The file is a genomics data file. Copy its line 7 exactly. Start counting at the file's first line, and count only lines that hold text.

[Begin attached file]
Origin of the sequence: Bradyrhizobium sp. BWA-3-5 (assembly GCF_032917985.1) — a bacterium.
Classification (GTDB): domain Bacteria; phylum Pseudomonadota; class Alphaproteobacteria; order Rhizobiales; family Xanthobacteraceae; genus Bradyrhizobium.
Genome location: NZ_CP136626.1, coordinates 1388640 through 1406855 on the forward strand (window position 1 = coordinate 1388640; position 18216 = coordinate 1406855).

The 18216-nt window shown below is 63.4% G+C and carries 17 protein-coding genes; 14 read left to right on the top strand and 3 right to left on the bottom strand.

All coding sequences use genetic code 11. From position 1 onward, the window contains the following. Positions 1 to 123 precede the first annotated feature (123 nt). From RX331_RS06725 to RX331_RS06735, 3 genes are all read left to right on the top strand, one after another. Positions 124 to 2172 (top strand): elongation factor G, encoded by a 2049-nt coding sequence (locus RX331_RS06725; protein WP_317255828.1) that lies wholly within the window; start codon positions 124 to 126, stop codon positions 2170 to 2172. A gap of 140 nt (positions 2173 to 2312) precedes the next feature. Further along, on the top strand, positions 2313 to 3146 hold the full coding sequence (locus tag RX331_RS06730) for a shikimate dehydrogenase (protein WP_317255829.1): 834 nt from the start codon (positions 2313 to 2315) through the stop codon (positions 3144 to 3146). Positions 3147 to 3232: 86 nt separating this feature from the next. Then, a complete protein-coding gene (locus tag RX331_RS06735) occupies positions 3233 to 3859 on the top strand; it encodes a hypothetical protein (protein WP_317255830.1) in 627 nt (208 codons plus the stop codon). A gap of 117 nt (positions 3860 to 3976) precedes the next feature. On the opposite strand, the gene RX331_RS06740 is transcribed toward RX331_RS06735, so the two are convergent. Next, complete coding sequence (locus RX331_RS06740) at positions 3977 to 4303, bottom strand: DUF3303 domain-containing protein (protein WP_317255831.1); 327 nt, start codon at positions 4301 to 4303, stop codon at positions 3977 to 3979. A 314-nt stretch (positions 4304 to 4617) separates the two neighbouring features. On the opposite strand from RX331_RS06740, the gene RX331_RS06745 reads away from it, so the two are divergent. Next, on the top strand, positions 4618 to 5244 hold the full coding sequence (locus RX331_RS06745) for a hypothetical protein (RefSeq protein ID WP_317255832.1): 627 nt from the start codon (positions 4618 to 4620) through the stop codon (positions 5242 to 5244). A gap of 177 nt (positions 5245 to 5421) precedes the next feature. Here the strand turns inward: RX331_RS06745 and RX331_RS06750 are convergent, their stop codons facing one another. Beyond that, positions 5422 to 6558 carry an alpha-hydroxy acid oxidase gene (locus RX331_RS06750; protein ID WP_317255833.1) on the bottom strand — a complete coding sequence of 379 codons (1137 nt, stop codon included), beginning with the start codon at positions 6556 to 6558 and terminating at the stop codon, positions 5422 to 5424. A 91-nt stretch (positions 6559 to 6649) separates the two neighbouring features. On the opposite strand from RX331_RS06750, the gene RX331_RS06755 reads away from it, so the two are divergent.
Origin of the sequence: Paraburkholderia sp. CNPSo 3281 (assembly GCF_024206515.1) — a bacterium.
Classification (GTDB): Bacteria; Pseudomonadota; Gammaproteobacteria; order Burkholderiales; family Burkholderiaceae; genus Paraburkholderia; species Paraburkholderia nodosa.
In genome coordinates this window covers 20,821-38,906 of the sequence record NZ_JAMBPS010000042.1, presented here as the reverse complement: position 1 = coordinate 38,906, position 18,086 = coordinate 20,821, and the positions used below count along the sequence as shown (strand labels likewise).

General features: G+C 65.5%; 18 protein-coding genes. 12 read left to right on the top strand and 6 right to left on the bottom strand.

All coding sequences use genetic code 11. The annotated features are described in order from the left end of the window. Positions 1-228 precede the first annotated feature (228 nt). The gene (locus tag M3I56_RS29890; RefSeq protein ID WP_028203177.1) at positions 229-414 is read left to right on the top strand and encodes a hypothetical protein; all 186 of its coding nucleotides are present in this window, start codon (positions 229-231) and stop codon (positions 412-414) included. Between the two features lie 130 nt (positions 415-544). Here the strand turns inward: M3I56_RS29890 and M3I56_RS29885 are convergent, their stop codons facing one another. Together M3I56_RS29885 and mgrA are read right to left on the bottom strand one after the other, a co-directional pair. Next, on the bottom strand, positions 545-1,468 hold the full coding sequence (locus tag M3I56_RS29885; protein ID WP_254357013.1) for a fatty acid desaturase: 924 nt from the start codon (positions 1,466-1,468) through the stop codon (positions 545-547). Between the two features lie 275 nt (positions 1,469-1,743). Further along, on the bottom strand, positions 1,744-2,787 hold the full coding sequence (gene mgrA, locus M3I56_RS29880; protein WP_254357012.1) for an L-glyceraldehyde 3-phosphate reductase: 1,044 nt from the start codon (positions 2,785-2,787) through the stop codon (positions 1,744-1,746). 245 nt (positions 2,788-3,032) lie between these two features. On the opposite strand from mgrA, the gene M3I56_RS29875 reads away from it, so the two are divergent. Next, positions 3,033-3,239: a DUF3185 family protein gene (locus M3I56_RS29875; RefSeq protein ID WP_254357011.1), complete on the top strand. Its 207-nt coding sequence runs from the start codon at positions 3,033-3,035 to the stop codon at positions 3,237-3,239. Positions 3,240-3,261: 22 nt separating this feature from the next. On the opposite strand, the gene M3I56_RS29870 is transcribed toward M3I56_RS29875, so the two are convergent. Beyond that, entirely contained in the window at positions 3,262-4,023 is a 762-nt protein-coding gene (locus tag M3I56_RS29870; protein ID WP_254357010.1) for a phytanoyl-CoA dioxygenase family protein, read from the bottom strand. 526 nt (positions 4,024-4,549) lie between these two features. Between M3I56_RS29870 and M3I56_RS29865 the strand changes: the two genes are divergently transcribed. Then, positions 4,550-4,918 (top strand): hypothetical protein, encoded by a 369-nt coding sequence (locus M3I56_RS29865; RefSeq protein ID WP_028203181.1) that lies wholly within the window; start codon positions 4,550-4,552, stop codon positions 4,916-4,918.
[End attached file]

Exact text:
Classification (GTDB): Bacteria; Pseudomonadota; Gammaproteobacteria; order Burkholderiales; family Burkholderiaceae; genus Paraburkholderia; species Paraburkholderia nodosa.